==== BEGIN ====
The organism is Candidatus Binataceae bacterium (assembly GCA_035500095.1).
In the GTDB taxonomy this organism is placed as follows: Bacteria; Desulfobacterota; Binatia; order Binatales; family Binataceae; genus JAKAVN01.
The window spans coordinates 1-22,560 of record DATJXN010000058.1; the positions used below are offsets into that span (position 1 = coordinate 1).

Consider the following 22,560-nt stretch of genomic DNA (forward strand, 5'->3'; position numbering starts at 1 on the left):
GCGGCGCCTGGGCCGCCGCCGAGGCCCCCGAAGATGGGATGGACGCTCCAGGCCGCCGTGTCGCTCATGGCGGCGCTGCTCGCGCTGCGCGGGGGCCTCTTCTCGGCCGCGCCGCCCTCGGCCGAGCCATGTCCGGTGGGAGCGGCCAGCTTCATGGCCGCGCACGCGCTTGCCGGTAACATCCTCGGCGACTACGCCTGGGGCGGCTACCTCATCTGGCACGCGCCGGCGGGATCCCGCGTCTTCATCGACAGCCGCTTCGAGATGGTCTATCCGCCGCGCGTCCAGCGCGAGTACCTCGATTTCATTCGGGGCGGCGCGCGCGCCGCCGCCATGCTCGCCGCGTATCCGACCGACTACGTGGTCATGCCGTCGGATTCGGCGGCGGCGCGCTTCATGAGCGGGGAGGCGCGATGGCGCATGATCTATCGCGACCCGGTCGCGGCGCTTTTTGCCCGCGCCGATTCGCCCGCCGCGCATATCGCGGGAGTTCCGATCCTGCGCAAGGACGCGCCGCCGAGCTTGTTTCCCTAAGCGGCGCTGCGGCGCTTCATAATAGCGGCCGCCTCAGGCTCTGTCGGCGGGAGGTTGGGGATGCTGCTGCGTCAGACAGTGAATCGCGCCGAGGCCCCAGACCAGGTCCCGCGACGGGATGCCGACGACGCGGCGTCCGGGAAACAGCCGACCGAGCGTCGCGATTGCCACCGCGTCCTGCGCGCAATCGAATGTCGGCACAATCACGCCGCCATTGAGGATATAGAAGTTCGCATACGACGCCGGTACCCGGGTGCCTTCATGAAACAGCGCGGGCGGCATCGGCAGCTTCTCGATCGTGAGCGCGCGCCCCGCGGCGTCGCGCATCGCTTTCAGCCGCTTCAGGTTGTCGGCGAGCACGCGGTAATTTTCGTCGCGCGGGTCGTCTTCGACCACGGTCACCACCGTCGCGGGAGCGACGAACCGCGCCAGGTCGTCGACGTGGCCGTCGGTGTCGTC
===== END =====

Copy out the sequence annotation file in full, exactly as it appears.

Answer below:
The organism is Candidatus Binataceae bacterium (assembly GCA_035500095.1).
In the GTDB taxonomy this organism is placed as follows: Bacteria; Desulfobacterota; Binatia; order Binatales; family Binataceae; genus JAKAVN01.
The window spans coordinates 1-22,560 of record DATJXN010000058.1; the positions used below are offsets into that span (position 1 = coordinate 1).

Consider the following 22,560-nt stretch of genomic DNA (forward strand, 5'->3'; position numbering starts at 1 on the left):
GCGGCGCCTGGGCCGCCGCCGAGGCCCCCGAAGATGGGATGGACGCTCCAGGCCGCCGTGTCGCTCATGGCGGCGCTGCTCGCGCTGCGCGGGGGCCTCTTCTCGGCCGCGCCGCCCTCGGCCGAGCCATGTCCGGTGGGAGCGGCCAGCTTCATGGCCGCGCACGCGCTTGCCGGTAACATCCTCGGCGACTACGCCTGGGGCGGCTACCTCATCTGGCACGCGCCGGCGGGATCCCGCGTCTTCATCGACAGCCGCTTCGAGATGGTCTATCCGCCGCGCGTCCAGCGCGAGTACCTCGATTTCATTCGGGGCGGCGCGCGCGCCGCCGCCATGCTCGCCGCGTATCCGACCGACTACGTGGTCATGCCGTCGGATTCGGCGGCGGCGCGCTTCATGAGCGGGGAGGCGCGATGGCGCATGATCTATCGCGACCCGGTCGCGGCGCTTTTTGCCCGCGCCGATTCGCCCGCCGCGCATATCGCGGGAGTTCCGATCCTGCGCAAGGACGCGCCGCCGAGCTTGTTTCCCTAAGCGGCGCTGCGGCGCTTCATAATAGCGGCCGCCTCAGGCTCTGTCGGCGGGAGGTTGGGGATGCTGCTGCGTCAGACAGTGAATCGCGCCGAGGCCCCAGACCAGGTCCCGCGACGGGATGCCGACGACGCGGCGTCCGGGAAACAGCCGACCGAGCGTCGCGATTGCCACCGCGTCCTGCGCGCAATCGAATGTCGGCACAATCACGCCGCCATTGAGGATATAGAAGTTCGCATACGACGCCGGTACCCGGGTGCCTTCATGAAACAGCGCGGGCGGCATCGGCAGCTTCTCGATCGTGAGCGCGCGCCCCGCGGCGTCGCGCATCGCTTTCAGCCGCTTCAGGTTGTCGGCGAGCACGCGGTAATTTTCGTCGCGCGGGTCGTCTTCGACCACGGTCACCACCGTCGCGGGAGCGACGAACCGCGCCAGGTCGTCGACGTGGCCGTCGGTGTCGTC